Mortgage financier Fannie Mae has unveiled a new foreclosure prevention tool called the “Deed for Lease Program,” which helps struggling borrowers stay in their homes.
Unfortunately, that’s about all it does; borrowers must transfer the property back to their mortgage lender by competing a deed in lieu of foreclosure, and then lease the house at the prevailing market rate.
That said, the Deed for Lease program is only for borrowers who are unable to take advantage of more favorable loan workout solutions such as loan modifications.
“The Deed for Lease Program provides an additional option for qualifying homeowners who are facing foreclosure and are not eligible for modifications,” said Jay Ryan, Vice President of Fannie Mae, in a statement.
“This new program helps eliminate some of the uncertainty of foreclosure, keeps families and tenants in their homes during a transitional period, and helps to stabilize neighborhoods and communities.”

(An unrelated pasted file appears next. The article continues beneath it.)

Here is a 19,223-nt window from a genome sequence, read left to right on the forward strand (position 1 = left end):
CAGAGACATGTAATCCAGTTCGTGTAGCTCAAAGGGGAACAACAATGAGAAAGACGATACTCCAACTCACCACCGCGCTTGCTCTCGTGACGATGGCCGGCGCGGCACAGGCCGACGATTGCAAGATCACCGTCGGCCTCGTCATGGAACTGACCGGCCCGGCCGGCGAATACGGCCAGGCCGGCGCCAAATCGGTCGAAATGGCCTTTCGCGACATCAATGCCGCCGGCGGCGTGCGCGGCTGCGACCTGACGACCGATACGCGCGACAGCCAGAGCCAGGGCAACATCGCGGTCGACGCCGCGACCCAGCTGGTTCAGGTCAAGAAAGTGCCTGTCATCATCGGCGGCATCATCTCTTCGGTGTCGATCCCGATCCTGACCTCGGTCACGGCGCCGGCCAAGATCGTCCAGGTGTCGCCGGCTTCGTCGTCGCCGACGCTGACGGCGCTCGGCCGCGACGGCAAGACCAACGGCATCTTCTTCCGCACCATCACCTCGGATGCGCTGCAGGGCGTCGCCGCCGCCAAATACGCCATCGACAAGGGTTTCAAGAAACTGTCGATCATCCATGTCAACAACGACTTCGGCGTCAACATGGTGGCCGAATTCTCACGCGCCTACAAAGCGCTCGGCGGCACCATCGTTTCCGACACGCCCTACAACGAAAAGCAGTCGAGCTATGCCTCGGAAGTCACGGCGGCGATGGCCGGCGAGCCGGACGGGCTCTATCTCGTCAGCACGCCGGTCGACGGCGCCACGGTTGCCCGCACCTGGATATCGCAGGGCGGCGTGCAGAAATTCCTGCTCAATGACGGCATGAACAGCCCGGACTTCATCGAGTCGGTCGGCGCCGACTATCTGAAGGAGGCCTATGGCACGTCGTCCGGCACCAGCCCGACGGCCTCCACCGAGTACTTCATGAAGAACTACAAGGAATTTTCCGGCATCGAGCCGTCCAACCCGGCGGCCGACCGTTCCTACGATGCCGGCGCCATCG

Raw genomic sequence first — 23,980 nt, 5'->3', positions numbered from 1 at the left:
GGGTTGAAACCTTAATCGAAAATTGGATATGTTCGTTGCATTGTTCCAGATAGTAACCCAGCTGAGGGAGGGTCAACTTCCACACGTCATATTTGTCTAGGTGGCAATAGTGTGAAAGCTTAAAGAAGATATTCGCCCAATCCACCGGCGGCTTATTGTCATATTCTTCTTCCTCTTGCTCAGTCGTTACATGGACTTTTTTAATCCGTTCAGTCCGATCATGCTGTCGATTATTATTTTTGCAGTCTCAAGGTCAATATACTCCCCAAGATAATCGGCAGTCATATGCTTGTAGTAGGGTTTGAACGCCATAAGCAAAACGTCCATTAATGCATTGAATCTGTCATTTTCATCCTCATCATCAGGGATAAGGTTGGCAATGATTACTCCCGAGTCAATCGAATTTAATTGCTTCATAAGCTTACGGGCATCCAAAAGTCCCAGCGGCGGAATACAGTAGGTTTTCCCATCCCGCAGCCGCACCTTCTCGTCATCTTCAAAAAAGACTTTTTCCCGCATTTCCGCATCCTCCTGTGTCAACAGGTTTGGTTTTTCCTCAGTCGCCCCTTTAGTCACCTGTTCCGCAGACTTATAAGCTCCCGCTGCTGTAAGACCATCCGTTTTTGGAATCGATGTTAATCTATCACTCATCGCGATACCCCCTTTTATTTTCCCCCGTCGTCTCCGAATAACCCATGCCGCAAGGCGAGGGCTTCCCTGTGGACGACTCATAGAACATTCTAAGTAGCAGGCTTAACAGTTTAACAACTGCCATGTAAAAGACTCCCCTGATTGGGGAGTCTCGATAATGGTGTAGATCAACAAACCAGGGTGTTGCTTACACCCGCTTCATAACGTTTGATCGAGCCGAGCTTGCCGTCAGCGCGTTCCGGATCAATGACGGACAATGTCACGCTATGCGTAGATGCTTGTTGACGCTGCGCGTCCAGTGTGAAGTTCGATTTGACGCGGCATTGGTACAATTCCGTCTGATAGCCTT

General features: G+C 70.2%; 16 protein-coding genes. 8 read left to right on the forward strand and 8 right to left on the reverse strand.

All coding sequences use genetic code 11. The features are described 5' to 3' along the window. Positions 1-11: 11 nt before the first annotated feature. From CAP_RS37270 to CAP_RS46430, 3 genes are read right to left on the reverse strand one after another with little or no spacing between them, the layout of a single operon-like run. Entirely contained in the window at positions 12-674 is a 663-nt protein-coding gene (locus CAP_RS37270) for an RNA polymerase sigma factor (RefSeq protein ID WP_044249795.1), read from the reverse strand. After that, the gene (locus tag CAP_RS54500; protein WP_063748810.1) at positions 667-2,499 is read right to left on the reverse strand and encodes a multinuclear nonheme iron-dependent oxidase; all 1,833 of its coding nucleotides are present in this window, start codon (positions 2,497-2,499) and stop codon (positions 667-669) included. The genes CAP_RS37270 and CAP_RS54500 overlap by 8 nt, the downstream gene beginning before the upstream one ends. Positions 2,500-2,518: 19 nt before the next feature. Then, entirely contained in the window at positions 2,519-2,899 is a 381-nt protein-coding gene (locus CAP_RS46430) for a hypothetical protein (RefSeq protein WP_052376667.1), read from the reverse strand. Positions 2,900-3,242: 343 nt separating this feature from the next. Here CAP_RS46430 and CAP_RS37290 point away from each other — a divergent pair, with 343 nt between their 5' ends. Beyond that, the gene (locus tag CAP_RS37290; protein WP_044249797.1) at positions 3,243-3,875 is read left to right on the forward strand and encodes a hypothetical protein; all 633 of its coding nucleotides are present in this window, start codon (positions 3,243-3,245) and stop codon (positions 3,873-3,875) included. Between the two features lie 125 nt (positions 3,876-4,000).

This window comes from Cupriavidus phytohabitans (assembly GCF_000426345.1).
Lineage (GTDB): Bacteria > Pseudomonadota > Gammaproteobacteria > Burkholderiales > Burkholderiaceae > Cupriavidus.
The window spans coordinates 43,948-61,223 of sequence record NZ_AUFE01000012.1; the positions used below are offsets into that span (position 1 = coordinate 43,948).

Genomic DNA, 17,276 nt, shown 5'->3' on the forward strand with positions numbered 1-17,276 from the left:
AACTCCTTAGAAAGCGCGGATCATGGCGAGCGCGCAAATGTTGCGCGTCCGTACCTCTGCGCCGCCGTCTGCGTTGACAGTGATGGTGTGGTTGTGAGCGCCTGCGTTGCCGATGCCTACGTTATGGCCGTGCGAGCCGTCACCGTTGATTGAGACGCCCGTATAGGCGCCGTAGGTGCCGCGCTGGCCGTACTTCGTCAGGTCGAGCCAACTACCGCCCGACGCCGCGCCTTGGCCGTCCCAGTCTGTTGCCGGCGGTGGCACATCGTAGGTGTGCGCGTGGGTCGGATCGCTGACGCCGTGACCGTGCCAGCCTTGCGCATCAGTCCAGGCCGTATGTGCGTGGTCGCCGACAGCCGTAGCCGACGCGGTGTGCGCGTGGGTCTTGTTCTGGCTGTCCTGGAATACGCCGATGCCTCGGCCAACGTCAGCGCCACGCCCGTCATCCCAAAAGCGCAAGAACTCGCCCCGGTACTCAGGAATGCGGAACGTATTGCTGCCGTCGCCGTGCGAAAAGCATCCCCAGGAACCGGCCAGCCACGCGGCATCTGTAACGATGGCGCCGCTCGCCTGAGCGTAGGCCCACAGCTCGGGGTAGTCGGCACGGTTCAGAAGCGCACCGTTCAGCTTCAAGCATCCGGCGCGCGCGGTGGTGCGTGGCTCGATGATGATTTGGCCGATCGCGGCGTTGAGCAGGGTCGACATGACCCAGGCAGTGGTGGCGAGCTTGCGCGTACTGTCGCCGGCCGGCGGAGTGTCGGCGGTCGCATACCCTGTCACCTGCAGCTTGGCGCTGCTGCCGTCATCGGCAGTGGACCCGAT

To participate in the Deed for Lease program, the subject property must be the borrower’s primary residence and it must be clear of any subordinate liens (second mortgage).
Borrowers or tenants that wish to stay in the property must be able to document that the new market rent is no more than 31 percent of their gross income (debt to income ratio).
Leases under the new program may be arranged for up to 12 months, with the potential to extend the lease via a month-to-month contract after that period.
Fannie Mae noted that a Deed for Lease property that is subsequently sold will include an assignment of the lease to the buyer.